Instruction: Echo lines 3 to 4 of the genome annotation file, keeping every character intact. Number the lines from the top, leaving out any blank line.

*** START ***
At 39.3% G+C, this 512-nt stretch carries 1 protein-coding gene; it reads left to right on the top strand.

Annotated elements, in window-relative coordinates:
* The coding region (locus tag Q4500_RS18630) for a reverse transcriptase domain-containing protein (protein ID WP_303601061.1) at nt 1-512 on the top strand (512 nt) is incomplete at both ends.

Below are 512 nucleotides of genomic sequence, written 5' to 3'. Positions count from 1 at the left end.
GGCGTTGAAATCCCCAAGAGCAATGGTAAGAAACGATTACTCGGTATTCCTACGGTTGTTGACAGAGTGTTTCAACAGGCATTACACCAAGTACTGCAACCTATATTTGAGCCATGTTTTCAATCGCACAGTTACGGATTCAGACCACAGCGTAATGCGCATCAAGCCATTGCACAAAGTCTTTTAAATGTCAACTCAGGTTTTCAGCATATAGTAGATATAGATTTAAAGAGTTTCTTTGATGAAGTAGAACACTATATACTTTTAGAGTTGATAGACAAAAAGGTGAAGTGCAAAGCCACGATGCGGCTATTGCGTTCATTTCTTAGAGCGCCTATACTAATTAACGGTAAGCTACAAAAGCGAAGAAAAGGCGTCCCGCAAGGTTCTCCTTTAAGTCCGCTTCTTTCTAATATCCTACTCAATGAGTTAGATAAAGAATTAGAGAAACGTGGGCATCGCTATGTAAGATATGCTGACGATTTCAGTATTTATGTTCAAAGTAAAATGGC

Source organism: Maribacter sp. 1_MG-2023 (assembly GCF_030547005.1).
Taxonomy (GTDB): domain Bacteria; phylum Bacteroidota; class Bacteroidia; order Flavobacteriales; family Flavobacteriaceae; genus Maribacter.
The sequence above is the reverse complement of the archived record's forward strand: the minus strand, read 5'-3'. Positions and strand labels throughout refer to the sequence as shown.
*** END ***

* The coding region (locus tag Q4500_RS18630) for a reverse transcriptase domain-containing protein (protein ID WP_303601061.1) at nt 1-512 on the top strand (512 nt) is incomplete at both ends.

Below are 512 nucleotides of genomic sequence, written 5' to 3'. Positions count from 1 at the left end.